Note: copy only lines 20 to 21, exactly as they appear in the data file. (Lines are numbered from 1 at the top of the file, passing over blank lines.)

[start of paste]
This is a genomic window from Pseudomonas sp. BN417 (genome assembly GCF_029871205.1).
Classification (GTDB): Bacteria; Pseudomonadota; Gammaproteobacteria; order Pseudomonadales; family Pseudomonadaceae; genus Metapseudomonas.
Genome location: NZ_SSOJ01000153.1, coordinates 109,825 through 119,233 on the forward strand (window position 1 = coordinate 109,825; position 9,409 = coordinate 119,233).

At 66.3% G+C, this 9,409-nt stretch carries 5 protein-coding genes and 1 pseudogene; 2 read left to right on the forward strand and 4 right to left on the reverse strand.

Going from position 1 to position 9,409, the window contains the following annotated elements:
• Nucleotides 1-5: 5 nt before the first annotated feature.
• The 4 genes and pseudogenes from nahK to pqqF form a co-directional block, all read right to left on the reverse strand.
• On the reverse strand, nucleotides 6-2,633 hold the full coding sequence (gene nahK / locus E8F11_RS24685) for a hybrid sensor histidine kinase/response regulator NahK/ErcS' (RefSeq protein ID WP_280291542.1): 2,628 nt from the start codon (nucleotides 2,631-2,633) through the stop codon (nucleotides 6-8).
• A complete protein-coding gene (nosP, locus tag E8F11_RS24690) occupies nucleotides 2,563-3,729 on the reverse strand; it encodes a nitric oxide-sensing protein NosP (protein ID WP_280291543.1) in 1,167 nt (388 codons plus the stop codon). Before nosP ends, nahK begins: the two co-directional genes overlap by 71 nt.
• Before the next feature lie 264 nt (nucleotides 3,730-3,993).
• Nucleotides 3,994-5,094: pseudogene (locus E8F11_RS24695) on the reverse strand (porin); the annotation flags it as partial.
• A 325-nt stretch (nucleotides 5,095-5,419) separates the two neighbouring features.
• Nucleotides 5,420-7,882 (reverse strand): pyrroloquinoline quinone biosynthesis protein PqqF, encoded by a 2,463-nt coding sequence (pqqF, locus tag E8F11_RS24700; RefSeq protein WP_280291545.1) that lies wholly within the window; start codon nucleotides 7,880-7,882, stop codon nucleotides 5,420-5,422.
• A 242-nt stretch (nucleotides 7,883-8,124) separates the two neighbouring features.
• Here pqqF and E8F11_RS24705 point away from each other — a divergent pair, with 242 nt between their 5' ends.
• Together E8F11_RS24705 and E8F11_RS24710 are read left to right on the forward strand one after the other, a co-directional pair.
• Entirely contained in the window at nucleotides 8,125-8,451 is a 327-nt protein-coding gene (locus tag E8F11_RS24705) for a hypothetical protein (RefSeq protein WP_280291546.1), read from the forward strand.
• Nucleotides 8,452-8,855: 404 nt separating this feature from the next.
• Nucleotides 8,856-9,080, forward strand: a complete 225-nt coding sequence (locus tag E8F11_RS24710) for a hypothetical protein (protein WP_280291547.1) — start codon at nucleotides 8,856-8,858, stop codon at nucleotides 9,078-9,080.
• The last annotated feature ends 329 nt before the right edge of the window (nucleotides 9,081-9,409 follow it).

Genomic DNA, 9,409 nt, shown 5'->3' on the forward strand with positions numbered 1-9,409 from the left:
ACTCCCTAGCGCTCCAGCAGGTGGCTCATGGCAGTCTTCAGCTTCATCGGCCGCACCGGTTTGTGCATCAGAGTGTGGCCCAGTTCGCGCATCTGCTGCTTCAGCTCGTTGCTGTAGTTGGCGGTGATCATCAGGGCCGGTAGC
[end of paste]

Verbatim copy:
• The last annotated feature ends 329 nt before the right edge of the window (nucleotides 9,081-9,409 follow it).

Genomic DNA, 9,409 nt, shown 5'->3' on the forward strand with positions numbered 1-9,409 from the left: